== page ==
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Joey Brush killed in motorcycle wreck

Joey Brush Jr. remembered by colleagues, friends

Posted: May 7, 2015 - 11:12am  |  Updated: May 10, 2015 - 12:06am
Former State Senator Joey Brush, 59, also served two terms in the state House, and was known for work on education issues.  JIM BLAYLOCK
JIM BLAYLOCK
Former State Senator Joey Brush, 59, also served two terms in the state House, and was known for work on education issues.

Friends and colleagues were shocked and saddened Thursday at the death of former state legislator Ben Joseph “Joey” Brush Jr., who was killed in a motorcycle wreck in Columbia County.

Brush, 59, died after a car pulled out in front of the Harley-Davidson motorcycle he was driving on Columbia Road at about 8:30 a.m.

“Joey and I were good friends,” said state Senator Bill Jackson, R-Appling. “My heart just breaks.”

Jackson, who was also close friends with Brush’s late father, Ben Brush Sr., and their families, said during the most recent legislative session, Brush stayed at Jackson’s office most every day while he was in Atlanta.

Jackson said he and Brush served in the state House of representatives and Senate, but their terms never overlapped.

Brush served two terms in the state House in 1992-93 and 1995-96. During his tenure there, Brush was active in education-related issues and was instrumental in the passage of Senate Bill 709, the Education Reform Act.

He became a member of the Georgia Senate in 1997, where as chairman of the senate’s education committee he handled all of the Department of Education bills including helping with the School Safety Act. He lost his seat in 2004, in the Republican primary against Jim Whitehead.

“Joey was one of the hardest-working public servants I have known,” said state Rep Barry Fleming, R-Harlem. “He was passionate about educating kids and made significant contributions to Georgia as chairman of the State Senate Education committee. The Columbia County community will miss him.”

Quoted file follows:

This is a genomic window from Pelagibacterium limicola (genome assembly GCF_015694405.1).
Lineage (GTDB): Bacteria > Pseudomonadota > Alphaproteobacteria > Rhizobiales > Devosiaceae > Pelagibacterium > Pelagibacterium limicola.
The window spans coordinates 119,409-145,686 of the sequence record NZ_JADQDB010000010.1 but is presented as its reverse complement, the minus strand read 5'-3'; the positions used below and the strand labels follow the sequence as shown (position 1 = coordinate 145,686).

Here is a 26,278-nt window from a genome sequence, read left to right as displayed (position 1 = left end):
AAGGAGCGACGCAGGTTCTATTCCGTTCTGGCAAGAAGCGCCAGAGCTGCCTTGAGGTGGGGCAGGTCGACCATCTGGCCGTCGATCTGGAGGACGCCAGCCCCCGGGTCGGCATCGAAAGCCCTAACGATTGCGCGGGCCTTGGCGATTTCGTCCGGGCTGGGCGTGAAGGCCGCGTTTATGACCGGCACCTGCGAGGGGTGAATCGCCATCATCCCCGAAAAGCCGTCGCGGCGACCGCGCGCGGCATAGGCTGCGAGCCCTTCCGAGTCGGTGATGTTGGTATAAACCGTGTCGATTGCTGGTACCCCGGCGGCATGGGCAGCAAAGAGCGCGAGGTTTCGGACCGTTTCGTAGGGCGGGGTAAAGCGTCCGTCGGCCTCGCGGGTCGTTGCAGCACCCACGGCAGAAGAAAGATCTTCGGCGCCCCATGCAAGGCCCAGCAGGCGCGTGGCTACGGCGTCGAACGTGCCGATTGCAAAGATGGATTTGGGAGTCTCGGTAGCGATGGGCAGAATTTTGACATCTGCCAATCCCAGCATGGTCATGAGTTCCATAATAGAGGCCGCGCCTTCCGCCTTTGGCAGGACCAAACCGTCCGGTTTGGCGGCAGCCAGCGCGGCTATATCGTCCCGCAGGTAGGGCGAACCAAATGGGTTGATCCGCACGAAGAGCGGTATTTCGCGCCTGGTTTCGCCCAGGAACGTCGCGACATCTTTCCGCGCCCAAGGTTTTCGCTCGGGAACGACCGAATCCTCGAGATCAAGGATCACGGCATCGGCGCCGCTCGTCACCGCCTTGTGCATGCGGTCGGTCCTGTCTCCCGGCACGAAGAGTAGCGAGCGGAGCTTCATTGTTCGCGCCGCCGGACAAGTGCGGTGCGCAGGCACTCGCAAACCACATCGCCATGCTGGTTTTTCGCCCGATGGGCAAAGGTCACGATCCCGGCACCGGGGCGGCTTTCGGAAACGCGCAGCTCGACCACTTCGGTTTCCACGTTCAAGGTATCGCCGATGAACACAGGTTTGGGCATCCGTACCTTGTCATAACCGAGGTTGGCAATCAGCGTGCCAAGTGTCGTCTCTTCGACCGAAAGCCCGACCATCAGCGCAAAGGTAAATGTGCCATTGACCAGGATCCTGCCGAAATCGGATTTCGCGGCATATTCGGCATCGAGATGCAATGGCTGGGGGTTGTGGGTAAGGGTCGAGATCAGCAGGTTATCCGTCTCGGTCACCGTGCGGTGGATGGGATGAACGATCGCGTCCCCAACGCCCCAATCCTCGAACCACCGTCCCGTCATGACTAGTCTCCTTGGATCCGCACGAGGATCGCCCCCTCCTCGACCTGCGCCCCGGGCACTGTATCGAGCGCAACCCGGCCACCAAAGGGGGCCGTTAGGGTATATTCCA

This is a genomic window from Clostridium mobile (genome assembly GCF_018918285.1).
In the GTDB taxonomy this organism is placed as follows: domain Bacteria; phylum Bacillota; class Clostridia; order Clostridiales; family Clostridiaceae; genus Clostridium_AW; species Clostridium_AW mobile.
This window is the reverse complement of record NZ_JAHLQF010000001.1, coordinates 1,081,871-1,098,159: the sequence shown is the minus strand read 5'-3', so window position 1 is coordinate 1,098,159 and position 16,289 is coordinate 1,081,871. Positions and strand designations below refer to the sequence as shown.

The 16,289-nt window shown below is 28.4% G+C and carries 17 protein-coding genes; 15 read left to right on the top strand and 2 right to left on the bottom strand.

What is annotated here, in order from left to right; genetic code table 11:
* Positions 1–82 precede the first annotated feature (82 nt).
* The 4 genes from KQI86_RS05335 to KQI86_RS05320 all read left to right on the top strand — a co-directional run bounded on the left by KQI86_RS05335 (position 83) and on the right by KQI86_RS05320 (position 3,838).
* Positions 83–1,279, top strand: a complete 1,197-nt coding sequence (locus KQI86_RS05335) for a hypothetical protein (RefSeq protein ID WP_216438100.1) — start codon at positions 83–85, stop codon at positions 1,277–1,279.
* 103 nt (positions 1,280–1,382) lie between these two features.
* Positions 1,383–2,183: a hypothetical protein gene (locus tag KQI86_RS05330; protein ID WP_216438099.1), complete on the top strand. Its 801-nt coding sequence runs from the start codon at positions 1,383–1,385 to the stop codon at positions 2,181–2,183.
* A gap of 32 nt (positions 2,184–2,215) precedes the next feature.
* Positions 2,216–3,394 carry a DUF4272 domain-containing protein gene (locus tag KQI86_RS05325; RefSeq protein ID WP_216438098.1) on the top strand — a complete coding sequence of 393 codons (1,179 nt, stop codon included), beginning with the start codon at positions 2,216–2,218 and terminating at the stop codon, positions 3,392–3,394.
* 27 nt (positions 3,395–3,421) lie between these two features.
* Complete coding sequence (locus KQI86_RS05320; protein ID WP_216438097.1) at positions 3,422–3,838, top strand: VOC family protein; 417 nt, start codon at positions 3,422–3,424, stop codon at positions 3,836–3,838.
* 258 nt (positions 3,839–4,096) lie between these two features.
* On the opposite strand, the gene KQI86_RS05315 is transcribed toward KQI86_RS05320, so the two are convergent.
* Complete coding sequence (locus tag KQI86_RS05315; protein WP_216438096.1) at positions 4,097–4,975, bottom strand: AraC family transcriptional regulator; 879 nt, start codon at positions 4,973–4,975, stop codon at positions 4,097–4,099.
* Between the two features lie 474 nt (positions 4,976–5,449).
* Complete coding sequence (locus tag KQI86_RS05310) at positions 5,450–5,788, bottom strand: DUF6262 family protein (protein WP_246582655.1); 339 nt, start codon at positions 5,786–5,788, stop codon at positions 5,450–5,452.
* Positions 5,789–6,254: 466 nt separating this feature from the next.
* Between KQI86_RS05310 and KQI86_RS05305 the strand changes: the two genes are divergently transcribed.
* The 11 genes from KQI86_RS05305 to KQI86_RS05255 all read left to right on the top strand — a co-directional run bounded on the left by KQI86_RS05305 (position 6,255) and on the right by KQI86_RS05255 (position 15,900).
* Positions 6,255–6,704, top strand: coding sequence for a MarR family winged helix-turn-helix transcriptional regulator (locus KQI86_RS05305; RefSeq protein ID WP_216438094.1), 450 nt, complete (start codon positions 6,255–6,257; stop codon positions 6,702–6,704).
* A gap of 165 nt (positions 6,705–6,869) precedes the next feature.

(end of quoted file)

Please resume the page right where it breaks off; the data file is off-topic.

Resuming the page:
Lt. Gov. Casey Cagle also mourned Brush’s passing.

“Our state lost a noble Georgian today. Senator Joey Brush was not only a fierce advocate for conservative values in the Georgia legislature but was also a great friend,” Cagle said. “He will be deeply missed and his legacy will not be forgotten.”

Senators who served with Brush remember him fondly, especially for serenading them with gospel and country songs in the break room next to the Senate chamber. Colleagues would name a song, and he always seemed to know the lyrics.

“I loved that singing, and he loved that motorcycle,” said Sen. Ed Harbison, D-Columbus. “We would all get in the back room, and he would tell us of his adventures, and he would croon to us sometimes.”

Columbia County Sheriff Clay Whittle said he was at a loss for words Thursday after the death of an ally and advocate for public safety. He and Brush worked together on legislation during his Senate tenure many times, including the bill that allowed reserve officers and doctors assigned to SWAT teams be covered under worker compensation insurance.